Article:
The show was yet another addition to the list of poor sitcoms that have been produced in 2013 and to me Father Figure feels incredibly dated. As I said, the majority of the cast are incredibly likeable, particularly Pauline McLynn whose gift for physical comedy is put to good use here. But ultimately Father Figure feels doomed to fail and after watching the show I felt like Tom's neighbours - incredibly embarrassed and ever so slightly dirty.The Custard TV, 22nd September 2013
The success of Mrs Brown's Boys has left everything up for grabs, confirming that certain TV phenomena are just inexplicable. Who cares what critics think when viewers vote with their eyeballs in such large numbers? This Jason Byrne sitcom, transferred to telly from a Radio 2 series, is wretched: clichéd, derivative, predictable and crass. But that doesn't mean no one's going to like it.
Father Figure is trad. Looking to the gentler end of domestic comedy (Not Going Out, Outnumbered) for its inspiration, it leans towards the obvious at all times. Wondering what's going to happen to that large and elaborate cake in the living room? Don't expect to be surprised. But Byrne lacks Lee Mack's sheer relentlessness and the knack of taking things one step further than they might - done well by Outnumbered.
So Byrne's bumbling dad Tom just feels like an accumulation of his predecessors, but a dead end rather than a culmination. There are some decent performers in Father Figure including Michael Smiley and Pauline McLynn. But they just haven't been given anything to work with. Poor.Phil Harrison, Time Out, 18th September 2013
Do you find it hilarious when small children say cheeky things like "poo!"? Do you shriek with delight when a grown man is unable to cook a meal without resorting to ironing the steak?
Do you find it wholly plausible that someone would steal a massive tiered wedding cake and bring it to a dinner party as their contribution to dessert? Do you find that watching people being repeatedly covered in food, falling over, or falling over into food makes you roll on the floor laughing? Then, just like the studio audience who go into paroxysms at every scene, you'll love Father Figure.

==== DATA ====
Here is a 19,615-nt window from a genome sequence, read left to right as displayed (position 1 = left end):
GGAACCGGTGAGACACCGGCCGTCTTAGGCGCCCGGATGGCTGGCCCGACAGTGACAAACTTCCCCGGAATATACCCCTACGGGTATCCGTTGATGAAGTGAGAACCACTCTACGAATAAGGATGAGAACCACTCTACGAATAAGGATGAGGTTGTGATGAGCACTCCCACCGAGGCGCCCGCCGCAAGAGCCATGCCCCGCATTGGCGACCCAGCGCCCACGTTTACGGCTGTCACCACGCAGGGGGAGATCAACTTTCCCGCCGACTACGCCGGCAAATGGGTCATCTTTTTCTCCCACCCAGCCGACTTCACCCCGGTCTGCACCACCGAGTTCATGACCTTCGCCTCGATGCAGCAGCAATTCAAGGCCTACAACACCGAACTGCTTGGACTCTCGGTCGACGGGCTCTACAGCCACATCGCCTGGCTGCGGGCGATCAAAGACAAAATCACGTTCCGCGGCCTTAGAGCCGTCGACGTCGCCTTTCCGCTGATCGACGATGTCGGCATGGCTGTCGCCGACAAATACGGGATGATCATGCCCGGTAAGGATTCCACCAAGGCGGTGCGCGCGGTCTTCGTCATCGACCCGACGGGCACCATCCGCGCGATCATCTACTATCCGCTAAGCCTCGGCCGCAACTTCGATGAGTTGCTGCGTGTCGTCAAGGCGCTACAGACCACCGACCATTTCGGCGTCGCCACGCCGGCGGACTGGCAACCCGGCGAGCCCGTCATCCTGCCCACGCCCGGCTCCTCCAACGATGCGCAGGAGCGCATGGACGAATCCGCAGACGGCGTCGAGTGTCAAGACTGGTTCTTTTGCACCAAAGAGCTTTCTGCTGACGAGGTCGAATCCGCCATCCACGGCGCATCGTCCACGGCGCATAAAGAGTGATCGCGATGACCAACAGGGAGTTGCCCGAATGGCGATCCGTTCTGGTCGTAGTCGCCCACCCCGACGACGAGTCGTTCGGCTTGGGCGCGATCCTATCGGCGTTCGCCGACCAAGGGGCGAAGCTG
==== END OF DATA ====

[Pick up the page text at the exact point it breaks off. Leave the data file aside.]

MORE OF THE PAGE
A sort of combination of Some Mothers Do 'Ave 'Em and those kids' shows where adults are constantly being gunked, Jason Byrne's sitcom is a transfer from Radio 2. His amiable stand-up persona is replicated as hapless but well-meaning dad to smart-arse kids, husband to past-caring just-open-the-wine wife, son to overbearing parents (Pauline McLynn as his mum is more glamorous than her Father Ted character Mrs Doyle but no less a nag), friend to a wasted Michael Smiley and neighbour to some cardboard people who are only there to react in horror to his gaffes.
The show is relentlessly middle-of-the-road, determinedly populist and wholly idiotic. Were it not for the sweary-words and a few double entendres, it would be pitched firmly as family entertainment and has clearly been commissioned to try to cash in on the unexpected success of Mrs Brown's Boys.
In its favour, I suppose it's a bit better than Ben Elton's megaflop The Wright Way. It will no doubt run for years.The Scotsman, 14th September 2013